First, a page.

It’s a whole world at your fingertips: searching “conservation volunteer” gets you 88 million results, of opportunities, programmes and expeditions just waiting for you to go outside and save the environment.
At the conservation science poster conference held in late October at Edinburgh University, Malin presented the resource-potential volunteers have in light of the hypothetical liability they pose in the face of scientific research. She focused on the plight of under-funded conservation projects that seek alternative solutions and make use of volunteers to supplement their work.
There is disagreement in the use of volunteers for conservation research, though Malin argues that it can be remedied through open dialogue.
The main point of contention here is that conservation programmes will not attract the ‘right type’ of volunteer: bringing in an external workforce has issues in any area of work. Specific to conservation research, the volunteers may not provide satisfactory work, or work that is detrimental to the essential scientific research of the projects. Additionally, cultural clashes exist; where volunteers aren’t knowledgeable on local customs and misstep, resulting in the failure of cooperative projects.
Once again, communication is key: programmes which promote responsible volunteering must facilitate cross-cultural understanding, and make it part of the goal of conservation volunteering. Multi-faceted training appears to be at the core of successful volunteering efforts, and ensuring that volunteer expectations and conservation needs meet is fundamental.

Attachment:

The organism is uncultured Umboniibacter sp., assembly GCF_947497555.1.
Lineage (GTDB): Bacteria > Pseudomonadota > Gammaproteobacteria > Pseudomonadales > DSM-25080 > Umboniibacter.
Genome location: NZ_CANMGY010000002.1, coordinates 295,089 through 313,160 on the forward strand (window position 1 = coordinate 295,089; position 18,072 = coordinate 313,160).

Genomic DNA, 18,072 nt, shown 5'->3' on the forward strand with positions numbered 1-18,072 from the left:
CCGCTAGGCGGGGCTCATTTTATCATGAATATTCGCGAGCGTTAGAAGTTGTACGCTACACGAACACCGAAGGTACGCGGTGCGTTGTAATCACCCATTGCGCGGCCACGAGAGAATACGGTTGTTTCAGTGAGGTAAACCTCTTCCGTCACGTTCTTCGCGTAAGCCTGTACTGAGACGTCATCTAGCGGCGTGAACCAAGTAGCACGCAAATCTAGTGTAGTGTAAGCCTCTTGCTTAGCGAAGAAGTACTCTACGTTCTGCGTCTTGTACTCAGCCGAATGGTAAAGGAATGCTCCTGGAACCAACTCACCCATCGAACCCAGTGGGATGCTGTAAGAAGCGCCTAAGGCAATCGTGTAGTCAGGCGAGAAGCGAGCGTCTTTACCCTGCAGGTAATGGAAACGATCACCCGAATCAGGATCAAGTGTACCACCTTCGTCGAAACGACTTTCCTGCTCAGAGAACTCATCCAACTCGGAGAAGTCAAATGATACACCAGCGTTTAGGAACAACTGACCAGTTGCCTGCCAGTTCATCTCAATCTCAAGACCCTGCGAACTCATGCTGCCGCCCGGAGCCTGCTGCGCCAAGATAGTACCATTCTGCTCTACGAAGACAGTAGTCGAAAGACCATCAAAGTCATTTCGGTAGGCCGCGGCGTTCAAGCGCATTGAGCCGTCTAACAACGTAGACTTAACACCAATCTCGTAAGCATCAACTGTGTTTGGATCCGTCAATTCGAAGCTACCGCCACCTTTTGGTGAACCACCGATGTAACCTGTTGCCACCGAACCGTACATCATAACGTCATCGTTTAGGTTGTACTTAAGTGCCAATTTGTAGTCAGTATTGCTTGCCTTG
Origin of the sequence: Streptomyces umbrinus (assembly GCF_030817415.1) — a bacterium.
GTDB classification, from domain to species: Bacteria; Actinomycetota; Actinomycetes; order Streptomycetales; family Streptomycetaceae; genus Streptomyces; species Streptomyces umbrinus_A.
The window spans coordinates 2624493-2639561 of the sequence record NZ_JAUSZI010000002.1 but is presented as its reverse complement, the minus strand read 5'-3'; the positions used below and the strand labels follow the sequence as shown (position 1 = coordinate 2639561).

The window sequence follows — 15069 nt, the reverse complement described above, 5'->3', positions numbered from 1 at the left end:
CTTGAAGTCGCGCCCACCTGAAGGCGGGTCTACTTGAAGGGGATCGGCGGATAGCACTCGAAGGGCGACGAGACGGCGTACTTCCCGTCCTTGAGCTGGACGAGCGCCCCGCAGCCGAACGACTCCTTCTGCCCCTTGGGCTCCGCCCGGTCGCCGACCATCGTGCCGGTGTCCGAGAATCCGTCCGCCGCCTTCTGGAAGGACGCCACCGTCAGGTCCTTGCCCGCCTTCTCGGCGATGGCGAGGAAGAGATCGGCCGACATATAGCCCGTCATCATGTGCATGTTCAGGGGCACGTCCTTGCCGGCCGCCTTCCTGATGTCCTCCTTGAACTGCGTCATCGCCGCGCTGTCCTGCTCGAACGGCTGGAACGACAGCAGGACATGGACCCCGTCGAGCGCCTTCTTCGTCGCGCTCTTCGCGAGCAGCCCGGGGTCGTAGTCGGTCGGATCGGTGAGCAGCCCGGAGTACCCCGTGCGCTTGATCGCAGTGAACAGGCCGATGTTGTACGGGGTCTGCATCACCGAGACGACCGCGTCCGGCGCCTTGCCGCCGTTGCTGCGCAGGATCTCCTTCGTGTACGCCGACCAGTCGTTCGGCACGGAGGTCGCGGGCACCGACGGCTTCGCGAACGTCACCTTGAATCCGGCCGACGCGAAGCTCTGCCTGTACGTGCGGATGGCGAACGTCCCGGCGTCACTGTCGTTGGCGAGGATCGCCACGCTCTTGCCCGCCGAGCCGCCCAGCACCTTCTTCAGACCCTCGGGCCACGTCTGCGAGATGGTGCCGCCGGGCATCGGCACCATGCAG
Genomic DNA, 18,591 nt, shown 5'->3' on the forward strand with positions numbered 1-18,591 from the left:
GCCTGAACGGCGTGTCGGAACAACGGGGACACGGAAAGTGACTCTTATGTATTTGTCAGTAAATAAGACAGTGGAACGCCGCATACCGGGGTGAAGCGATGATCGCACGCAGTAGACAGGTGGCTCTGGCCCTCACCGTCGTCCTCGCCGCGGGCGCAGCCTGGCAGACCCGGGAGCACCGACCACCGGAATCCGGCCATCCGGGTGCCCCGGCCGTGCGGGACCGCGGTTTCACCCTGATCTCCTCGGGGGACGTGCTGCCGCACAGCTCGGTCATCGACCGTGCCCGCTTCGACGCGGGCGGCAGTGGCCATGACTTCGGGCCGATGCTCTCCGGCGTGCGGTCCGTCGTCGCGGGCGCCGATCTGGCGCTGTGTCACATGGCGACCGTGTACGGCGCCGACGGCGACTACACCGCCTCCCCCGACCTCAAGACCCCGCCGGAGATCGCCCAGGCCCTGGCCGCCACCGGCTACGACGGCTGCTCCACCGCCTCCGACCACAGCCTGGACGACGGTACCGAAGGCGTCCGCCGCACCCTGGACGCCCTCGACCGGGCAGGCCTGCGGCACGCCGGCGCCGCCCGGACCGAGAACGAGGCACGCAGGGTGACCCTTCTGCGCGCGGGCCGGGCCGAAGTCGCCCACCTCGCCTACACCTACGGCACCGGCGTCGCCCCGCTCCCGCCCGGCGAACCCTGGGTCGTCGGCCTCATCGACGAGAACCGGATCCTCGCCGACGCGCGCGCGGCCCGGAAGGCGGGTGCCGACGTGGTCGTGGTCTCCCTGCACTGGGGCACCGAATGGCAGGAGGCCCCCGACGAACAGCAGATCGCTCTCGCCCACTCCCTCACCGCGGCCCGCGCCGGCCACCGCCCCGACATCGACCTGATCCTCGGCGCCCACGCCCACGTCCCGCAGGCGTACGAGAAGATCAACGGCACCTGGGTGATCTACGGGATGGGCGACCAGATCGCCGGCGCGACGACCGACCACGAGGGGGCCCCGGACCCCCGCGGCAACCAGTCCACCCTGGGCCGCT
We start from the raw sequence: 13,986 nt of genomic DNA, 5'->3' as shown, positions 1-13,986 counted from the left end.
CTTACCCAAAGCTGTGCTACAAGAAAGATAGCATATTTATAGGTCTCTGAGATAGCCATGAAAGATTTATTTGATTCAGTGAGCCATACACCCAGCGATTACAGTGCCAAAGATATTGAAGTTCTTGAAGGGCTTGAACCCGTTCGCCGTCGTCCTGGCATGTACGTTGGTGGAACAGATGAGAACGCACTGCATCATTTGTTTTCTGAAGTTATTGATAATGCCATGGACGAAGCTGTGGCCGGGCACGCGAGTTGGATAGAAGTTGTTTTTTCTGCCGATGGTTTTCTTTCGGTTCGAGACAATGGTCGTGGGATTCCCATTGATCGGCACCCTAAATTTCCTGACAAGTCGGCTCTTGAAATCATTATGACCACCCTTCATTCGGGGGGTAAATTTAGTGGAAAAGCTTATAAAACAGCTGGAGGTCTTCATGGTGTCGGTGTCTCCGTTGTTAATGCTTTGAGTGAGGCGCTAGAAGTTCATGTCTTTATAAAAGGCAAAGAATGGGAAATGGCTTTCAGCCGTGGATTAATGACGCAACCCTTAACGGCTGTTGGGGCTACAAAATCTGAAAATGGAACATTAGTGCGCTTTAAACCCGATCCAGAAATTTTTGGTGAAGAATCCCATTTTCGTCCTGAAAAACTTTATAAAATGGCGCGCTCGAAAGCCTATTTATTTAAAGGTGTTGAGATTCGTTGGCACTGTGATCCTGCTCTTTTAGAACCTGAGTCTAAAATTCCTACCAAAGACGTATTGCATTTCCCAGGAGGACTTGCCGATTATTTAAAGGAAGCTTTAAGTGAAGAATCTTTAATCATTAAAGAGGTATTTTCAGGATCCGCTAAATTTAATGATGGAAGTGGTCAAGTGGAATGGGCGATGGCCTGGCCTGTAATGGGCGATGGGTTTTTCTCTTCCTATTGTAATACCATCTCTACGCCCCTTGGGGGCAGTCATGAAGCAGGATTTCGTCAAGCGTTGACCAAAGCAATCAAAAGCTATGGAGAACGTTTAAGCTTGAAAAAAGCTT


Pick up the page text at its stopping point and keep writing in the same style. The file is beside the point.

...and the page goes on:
Malin imparted two success stories, that of the Tambopata Macaw Project and the Australian Threatened Bird Network, which showed the potential that eco-volunteers have in returning services and funding. The analysis carried out in both organisations showed that volunteer contributions are not detrimental to scientific research and boost the number of hours spent on the projects.
Volunteers are a physically immense resource in terms of labour and funding. The contribution of their time, efforts and skillsets are invaluable to the multitude of small and under-funded organisations. As long as effective training is integrated in the project, the volunteers both give and receive increased scientific and environmental understanding. The convergence of cultures and backgrounds can lead to new perspectives and further directions in research.
There is, however, one downfall to the popularisation of eco-volunteering. The appeal of the programmes reaches far further than the keen natural science student, and extends to those who may see it as a ‘wild’ vacation. This encourages many programmes to increase their volunteer fees due to their high demand, to the extent that money matters more than talent and pure interest. This has the ability to effectively prevent the participation of volunteers from different socioeconomic backgrounds who would be better suited as volunteers, than vacation-goers who would do better in less scientific programmes.
Conservation volunteer programmes must remember that providing competitive-wage career development opportunities is in their self-interest. Training volunteers who may one day become conservation scientists is incredibly important in the face of the environmental uncertainties which are to come.